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1answer
333 views

Hidden agenda of the Galileo trial?

Redondi argued that Galileo's trial on heliocentrism was merely a show trial concealing the real objection against Galileo among the catholic establishment, which was his atomism thought to be at ...
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1answer
61 views

Are there fields of science that became more successful after becoming less clearly understood?

In machine learning, people have been more and more letting go of the idea that they should understand how a particular algorithm works, and accepting it on the basis that it "just works". Are there ...
6
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1answer
180 views

Debate between relationship of philosophy of mathematics and physics

Did there exist and does there still exist a debate over which school of mathematical thought (i.e. formalism, logicism, intuitionism, etc.) had the most affinity or application for physics? In ...
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1answer
60 views

Was interpretivism always considered scientific by part of the people?

I always was amazed by how disciplines which can give very different grades of accuracy (exact sciences in contrast to others which fails in its predictions more times than they are successful) can ...
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1answer
98 views

What are the earliest known accounts of the demarcation problem (science versus pseudo science)?

The demarcation problem, i.e. the problem of differentiating science from pseudo science has been on my mind recently. This might be considered a philosophy topic for philoSE but since my question has ...
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63 views

Galileo's pendulum and any references

In some texts about the simple pendulum we use to see references about some "experiments" Galileo Galilei did realize and whereby he found some important results, including that the period of the ...
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61 views

Cauchy's real line and math philosophy till XIX

I have to write an essay concerning philosophy of mathematics until the end of XIX century. I've heard that the reason why the Cauchy's theorem (if continuous functions $fn→f$ then $f$ is continuous ...
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26 views

Where did the idea of modularization come from?

I have a wild guess that science flew when we started to take the concepts, fragment it and examine it piece by piece, fragmenting it again when needed for a better understanding. It seems that this ...
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1answer
60 views

Is there an explicit description of Landis-Petrovskiĭ's mistake in their “solution” to Hilbert's 16th problem?

The second part of the Hilbert's 16th problem (determination of the upper bound on the number of limit cycles for two-dimensional polynomial vector fields of given degree), proposed in 1900, is still ...
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4answers
446 views

Who was the first to say “Shut up and calculate!”?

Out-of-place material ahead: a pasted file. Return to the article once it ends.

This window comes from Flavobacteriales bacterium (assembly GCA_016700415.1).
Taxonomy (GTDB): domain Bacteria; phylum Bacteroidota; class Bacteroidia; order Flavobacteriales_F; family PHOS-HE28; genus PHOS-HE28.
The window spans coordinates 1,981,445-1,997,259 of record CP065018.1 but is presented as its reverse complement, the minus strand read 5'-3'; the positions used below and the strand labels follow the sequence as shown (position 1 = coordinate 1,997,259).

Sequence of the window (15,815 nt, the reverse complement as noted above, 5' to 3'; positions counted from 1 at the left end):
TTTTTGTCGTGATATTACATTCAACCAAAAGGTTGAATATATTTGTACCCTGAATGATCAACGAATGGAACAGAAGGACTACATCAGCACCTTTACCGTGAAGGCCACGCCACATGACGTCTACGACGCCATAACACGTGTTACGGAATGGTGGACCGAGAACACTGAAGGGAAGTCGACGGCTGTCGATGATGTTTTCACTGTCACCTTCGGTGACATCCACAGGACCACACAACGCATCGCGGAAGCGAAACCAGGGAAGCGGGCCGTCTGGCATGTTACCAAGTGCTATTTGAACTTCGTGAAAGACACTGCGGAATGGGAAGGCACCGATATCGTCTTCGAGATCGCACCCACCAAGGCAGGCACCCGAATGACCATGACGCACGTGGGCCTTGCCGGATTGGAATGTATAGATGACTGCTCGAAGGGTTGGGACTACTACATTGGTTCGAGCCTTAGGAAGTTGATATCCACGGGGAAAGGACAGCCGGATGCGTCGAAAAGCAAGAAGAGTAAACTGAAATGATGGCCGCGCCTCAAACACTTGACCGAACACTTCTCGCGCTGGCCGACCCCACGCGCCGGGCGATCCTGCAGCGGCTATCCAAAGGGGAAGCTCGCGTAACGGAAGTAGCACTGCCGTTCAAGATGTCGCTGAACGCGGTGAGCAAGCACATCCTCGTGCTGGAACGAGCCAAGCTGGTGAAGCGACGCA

The best thing I could find on the internet was this apparently forgotten aricle from 12 years ago.
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68 views

Have humans gotten better at the methods of science over time? [closed]

Im currently reading the book A Short History of Nearly Everything by Bill Bryson, and as I'm reading about the history of many fields of science (e.g. paleontology, geology, astronomy, etc.) it seems ...
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1answer
121 views

If the lens wasn't discovered/invented what current technologies wouldn't be possible [closed]

When I'm thinking of the most crucial discoverys of science than I think of the lens invented in the 16e century. By using a lens man could make microscopes and telescopes. When I think about that ...
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1answer
451 views

When and who was the first mathematicians to prove rigorously that $\sqrt[3]{2}$ was impossible number? [closed]

The purpose of the question is to understand why the number $\sqrt[3]{2}$, that was proven rigorously by ancient Greek is an impossible number (even at infinity), by their three famous impossibility ...
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1answer
126 views

Different models for the development of mathematics: Latin versus butterfly

Ian Hacking's new book *Why is there philosophy of mathematics at all?", see here, contains many interesting ideas. One of the ideas is the dichotomy of two distinct models for the development of a ...
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329 views

When or why & who originated this puzzle, $0.999… = 1$ [duplicate]

The problem is the infinite or endless repeated digits of $9's$ after zero digit and the decimal notation, Despite its apparent simplicity & the huge talk about it every where in mathematics or ...
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1answer
145 views

Did a divide/gap develop in recent times between people working in Mathematics and in Physics, Astronomy and Cosmology?

The direction in which leading research is heading in these subjects is very much different and doesn't seem to be in alignment, there is no sense of parallelism. Is this something that developed in ...
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4answers
665 views

How were irrational numbers that are not constructible accepted by mathematicians?

What was behind accepting the existence of irrational numbers historically? Especially numbers that are not constructible on the real number line, say for example $\sqrt[3]{2}$. Was it a (somewhat) ...